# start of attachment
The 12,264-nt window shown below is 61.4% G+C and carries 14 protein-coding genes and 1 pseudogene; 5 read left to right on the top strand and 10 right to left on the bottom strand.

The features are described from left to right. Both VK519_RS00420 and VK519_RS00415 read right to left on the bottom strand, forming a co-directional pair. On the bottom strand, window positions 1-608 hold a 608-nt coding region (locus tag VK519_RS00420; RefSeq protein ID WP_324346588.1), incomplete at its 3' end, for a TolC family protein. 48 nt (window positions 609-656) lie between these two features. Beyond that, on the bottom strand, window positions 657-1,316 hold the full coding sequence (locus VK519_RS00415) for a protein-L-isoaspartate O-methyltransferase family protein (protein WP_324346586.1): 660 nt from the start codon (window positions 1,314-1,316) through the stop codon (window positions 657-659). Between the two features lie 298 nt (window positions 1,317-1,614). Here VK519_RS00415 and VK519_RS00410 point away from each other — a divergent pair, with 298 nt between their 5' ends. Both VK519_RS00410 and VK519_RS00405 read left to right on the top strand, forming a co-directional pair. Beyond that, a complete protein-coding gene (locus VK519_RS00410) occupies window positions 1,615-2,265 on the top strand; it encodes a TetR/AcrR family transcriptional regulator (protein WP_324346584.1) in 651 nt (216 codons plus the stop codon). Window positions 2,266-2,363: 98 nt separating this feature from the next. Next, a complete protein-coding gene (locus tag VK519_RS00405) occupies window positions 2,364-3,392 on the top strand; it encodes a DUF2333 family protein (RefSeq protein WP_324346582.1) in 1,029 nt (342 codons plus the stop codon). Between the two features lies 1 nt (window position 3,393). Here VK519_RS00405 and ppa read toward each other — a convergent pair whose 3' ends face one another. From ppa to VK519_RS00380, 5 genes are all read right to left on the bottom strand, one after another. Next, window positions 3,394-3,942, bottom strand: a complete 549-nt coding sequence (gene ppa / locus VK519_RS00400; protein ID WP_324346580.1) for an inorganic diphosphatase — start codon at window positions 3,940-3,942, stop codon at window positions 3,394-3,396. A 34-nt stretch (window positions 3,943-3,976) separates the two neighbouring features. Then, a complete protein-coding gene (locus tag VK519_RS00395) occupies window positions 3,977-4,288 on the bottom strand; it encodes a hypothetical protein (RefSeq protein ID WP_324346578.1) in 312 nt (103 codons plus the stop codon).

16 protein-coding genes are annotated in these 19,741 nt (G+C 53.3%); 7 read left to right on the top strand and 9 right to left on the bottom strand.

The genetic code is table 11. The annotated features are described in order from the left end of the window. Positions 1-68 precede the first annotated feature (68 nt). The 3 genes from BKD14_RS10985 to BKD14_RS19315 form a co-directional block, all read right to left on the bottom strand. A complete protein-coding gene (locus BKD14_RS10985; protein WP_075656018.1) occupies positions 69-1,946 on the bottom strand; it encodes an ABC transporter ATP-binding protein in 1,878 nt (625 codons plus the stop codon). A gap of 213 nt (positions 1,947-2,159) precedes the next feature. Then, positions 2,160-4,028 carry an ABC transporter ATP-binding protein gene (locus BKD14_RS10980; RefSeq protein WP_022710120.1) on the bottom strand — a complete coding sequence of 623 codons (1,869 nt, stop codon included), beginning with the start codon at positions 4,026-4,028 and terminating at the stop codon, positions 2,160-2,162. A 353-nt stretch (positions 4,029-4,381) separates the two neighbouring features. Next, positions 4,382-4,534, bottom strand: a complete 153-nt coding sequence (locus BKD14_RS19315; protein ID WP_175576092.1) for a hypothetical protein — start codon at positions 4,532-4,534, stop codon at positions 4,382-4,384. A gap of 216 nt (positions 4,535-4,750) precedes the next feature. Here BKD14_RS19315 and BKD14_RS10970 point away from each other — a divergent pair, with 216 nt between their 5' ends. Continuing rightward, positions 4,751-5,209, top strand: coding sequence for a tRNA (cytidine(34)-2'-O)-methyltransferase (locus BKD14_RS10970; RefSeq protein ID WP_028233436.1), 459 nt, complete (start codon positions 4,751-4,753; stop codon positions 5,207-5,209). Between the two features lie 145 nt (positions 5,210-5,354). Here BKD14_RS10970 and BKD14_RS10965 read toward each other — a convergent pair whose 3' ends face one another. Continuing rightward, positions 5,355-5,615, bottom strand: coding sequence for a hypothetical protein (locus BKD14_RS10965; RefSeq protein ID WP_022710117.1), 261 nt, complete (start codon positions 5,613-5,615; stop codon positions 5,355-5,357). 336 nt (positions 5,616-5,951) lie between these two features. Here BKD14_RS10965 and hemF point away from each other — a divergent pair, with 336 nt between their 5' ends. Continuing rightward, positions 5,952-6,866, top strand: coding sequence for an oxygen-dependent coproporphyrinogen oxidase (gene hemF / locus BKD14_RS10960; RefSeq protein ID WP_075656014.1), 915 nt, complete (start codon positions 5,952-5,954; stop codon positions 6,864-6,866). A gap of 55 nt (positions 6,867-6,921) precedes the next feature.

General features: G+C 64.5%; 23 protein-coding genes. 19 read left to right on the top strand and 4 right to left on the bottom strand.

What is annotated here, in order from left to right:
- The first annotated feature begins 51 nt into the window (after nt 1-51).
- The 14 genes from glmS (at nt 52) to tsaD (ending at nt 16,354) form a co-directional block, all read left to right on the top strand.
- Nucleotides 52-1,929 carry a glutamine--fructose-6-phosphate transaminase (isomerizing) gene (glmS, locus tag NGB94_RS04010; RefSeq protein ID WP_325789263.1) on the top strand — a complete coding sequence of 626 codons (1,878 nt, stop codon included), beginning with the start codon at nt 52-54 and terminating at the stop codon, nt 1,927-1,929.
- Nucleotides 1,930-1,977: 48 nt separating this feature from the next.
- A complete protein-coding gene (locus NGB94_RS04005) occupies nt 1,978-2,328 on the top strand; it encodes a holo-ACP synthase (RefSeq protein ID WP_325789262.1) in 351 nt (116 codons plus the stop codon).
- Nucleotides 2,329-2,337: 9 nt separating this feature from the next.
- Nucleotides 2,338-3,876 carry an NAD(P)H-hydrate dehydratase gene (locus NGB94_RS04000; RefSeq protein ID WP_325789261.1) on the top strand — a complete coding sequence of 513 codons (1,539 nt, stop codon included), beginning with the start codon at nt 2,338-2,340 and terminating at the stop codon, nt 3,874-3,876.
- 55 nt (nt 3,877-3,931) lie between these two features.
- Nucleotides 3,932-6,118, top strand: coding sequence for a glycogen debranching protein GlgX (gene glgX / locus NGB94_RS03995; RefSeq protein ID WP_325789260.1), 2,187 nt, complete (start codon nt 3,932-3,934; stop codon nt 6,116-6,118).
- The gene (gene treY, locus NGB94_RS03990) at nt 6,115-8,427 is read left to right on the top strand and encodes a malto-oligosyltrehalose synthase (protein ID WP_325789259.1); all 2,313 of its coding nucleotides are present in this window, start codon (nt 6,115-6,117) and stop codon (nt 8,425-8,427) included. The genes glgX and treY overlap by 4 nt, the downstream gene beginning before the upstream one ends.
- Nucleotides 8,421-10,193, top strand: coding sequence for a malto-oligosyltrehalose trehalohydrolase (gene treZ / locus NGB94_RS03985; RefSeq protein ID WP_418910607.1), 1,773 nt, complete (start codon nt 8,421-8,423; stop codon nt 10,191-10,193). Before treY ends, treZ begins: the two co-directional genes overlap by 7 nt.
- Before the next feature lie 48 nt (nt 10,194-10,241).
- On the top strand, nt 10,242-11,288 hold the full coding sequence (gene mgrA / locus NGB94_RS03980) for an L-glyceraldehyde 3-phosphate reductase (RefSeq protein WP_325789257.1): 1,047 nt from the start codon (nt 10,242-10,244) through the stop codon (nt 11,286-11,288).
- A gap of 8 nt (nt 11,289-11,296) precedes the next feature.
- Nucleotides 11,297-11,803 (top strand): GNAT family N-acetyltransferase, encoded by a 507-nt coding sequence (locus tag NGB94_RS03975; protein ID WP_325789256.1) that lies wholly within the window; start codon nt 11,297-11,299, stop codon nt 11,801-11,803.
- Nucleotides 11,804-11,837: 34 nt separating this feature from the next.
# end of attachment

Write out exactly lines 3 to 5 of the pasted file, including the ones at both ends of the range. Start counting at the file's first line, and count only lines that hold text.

16 protein-coding genes are annotated in these 19,741 nt (G+C 53.3%); 7 read left to right on the top strand and 9 right to left on the bottom strand.

The genetic code is table 11. The annotated features are described in order from the left end of the window. Positions 1-68 precede the first annotated feature (68 nt). The 3 genes from BKD14_RS10985 to BKD14_RS19315 form a co-directional block, all read right to left on the bottom strand. A complete protein-coding gene (locus BKD14_RS10985; protein WP_075656018.1) occupies positions 69-1,946 on the bottom strand; it encodes an ABC transporter ATP-binding protein in 1,878 nt (625 codons plus the stop codon). A gap of 213 nt (positions 1,947-2,159) precedes the next feature. Then, positions 2,160-4,028 carry an ABC transporter ATP-binding protein gene (locus BKD14_RS10980; RefSeq protein WP_022710120.1) on the bottom strand — a complete coding sequence of 623 codons (1,869 nt, stop codon included), beginning with the start codon at positions 4,026-4,028 and terminating at the stop codon, positions 2,160-2,162. A 353-nt stretch (positions 4,029-4,381) separates the two neighbouring features. Next, positions 4,382-4,534, bottom strand: a complete 153-nt coding sequence (locus BKD14_RS19315; protein ID WP_175576092.1) for a hypothetical protein — start codon at positions 4,532-4,534, stop codon at positions 4,382-4,384. A gap of 216 nt (positions 4,535-4,750) precedes the next feature. Here BKD14_RS19315 and BKD14_RS10970 point away from each other — a divergent pair, with 216 nt between their 5' ends. Continuing rightward, positions 4,751-5,209, top strand: coding sequence for a tRNA (cytidine(34)-2'-O)-methyltransferase (locus BKD14_RS10970; RefSeq protein ID WP_028233436.1), 459 nt, complete (start codon positions 4,751-4,753; stop codon positions 5,207-5,209). Between the two features lie 145 nt (positions 5,210-5,354). Here BKD14_RS10970 and BKD14_RS10965 read toward each other — a convergent pair whose 3' ends face one another. Continuing rightward, positions 5,355-5,615, bottom strand: coding sequence for a hypothetical protein (locus BKD14_RS10965; RefSeq protein ID WP_022710117.1), 261 nt, complete (start codon positions 5,613-5,615; stop codon positions 5,355-5,357). 336 nt (positions 5,616-5,951) lie between these two features. Here BKD14_RS10965 and hemF point away from each other — a divergent pair, with 336 nt between their 5' ends. Continuing rightward, positions 5,952-6,866, top strand: coding sequence for an oxygen-dependent coproporphyrinogen oxidase (gene hemF / locus BKD14_RS10960; RefSeq protein ID WP_075656014.1), 915 nt, complete (start codon positions 5,952-5,954; stop codon positions 6,864-6,866). A gap of 55 nt (positions 6,867-6,921) precedes the next feature.

General features: G+C 64.5%; 23 protein-coding genes. 19 read left to right on the top strand and 4 right to left on the bottom strand.